Surviving infidelity and healing your marriage or relationship - that's what you want. And good on you, no matter what others might say. I want to reassure you right away that infidelity doesn't necessarily mean the end of your marriage. Be aware though: research has shown that an emotional affair is usually more painful for women than for men, for whom sexual betrayal is often more hurtful. However, that is of course a huge globalisation.
Whatever the affair looked like, you no doubt feel as if your legs have been cut from underneath you if your partner has cheated on you.
So, here you'll learn:
If you happen to have landed here and you've been unfaithful, see my article on how to get over over infidelity.
Most probably, your partner has defended themselves in the following ways if he or she committed emotional infidelity:
If it was more than emotional infidelity and something physical did happen, you might have heard: "It just happened”, attempting to suggest that at no point did they make a choice.
Chances are your partner has also used irrelevant arguments and blamed you when being challenged, using statements like:
Any or all of it may be true, and may even be part of the reason for cheating, but none of it is an excuse. It's a painful reality for you, and you're looking for ways to get through it and over it.
So stick with me...
Below you'll find some signs of infidelity.
But why, when all you want to know is how to get over infidelity?
Because I don't want you for one moment to think: "how could I be so stupid?" or "how could I be so blind?".
You're likely to have seen these signs, but you trusted your partner or spouse. It's perhaps only in hindsight that you remember wondering and then suspecting that something was going on. For whatever reason, you brushed it aside, and even as you confronted your partner, they were denying it all.
In order to heal your marriage or relationship, your partner needs to listen to you telling them how each of these events felt like a stab in your heart.
I have no doubt that the discovery of the affair was a huge shock to you.
Your feelings are probably all over the place: you can't sleep, you can't think, you cry at the drop of a hat. You feel rejected and humiliated. Chances are your self-esteem is in your boots.
These are normal reactions, and I've written much more about this in my article on surviving infidelity.
What you don't need right now is people telling you what they would do in your situation. You certainly don't need to be told that you should chuck him or her out right away. Your relationship or marriage has every chance of surviving and even thriving!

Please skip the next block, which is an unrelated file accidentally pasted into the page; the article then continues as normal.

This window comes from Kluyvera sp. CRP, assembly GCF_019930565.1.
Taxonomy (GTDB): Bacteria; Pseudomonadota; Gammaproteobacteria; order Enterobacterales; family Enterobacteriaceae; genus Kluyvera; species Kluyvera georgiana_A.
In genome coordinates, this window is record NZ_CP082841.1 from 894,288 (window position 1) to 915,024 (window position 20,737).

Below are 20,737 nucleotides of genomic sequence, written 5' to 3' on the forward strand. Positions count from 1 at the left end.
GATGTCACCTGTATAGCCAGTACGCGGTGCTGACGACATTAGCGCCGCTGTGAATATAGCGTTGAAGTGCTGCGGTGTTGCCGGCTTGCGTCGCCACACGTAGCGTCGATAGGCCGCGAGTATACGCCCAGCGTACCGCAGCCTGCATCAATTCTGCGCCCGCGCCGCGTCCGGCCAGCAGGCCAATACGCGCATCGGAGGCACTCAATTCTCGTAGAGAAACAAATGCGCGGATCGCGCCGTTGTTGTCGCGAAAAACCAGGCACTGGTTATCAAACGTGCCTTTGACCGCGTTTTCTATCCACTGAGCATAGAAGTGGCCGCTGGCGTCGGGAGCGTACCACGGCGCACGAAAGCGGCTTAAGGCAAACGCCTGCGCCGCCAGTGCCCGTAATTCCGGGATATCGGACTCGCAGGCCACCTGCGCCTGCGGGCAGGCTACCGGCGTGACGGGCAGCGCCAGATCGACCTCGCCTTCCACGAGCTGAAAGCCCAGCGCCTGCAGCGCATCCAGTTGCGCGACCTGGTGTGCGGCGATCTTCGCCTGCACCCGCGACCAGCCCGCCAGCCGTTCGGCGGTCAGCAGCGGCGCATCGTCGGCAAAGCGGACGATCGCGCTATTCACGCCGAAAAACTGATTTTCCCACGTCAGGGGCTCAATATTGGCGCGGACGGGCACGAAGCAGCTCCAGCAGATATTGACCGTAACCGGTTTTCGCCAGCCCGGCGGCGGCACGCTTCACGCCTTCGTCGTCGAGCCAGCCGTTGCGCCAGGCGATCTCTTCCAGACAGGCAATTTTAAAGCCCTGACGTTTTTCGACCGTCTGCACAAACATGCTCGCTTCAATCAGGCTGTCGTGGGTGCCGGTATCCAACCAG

So, hold on to your own beliefs and fight for the survival of your marriage. And be sure to avail yourself of trustworthy relationship advice during this difficult time.
Here's what needs to happen to help you heal:
(Self-hypnosis can help - see my article: Hypnosis FAQ and downloads.)
1. Begin to rebuild trust
Your partner's actions must match their words for you to be able to trust them again.
2. Talk about the affair
They must be willing to engage in a conversation with you about the affair.
3. Making time
You'll both need to set time aside - every day for the time being - to have a conversation about what has happened.
Your partner or spouse will need to be prepared to reassure you as much as possible.
5. Couples counselling
They will have to agree to come along if you want to go for couples counselling.
6. Question time
After about a week, before firing questions at your partner you'll need to be prepared to wait until you've sat down for that specific conversation (depending on your circumstances). You can set the time limit on the affair talk.
7. Rebuilding your relationship
Use the rest of the time to recount and savour happy memories. For example, look at photos, and listen to the music you listened to when you first met.
Take time to make plans for adventures together. Being short of money is no excuse - a picnic in the park is good. If you need more inspiration, I have a ton more healthy relationship tips for you!
For more information on how to heal, see also my article: How to survive infidelity.
I suspect you're tempted to ask for all the sordid details. However, there's nothing quite so demoralising and pointless. So don't waste your energy on doing that. It does not help you heal!
For healing to be able to start, here are a few questions you can and probably should ask your unfaithful spouse...
1. Clothes on or off - what precisely did you do?
You may want to clear this one up if your partner is admitting only to emotional infidelity, either online (e.g. via Snapchat, Kik, Facebook) or in real life.
2. Have you sent each other intimate photos?
Ask this for the same reason as #1, but also if your partner has been having an online relationship with another woman or man. If they have, you may want to insist that your partner meets the other person (with you in the background) and ask for all photos to be deleted on all devices there and then.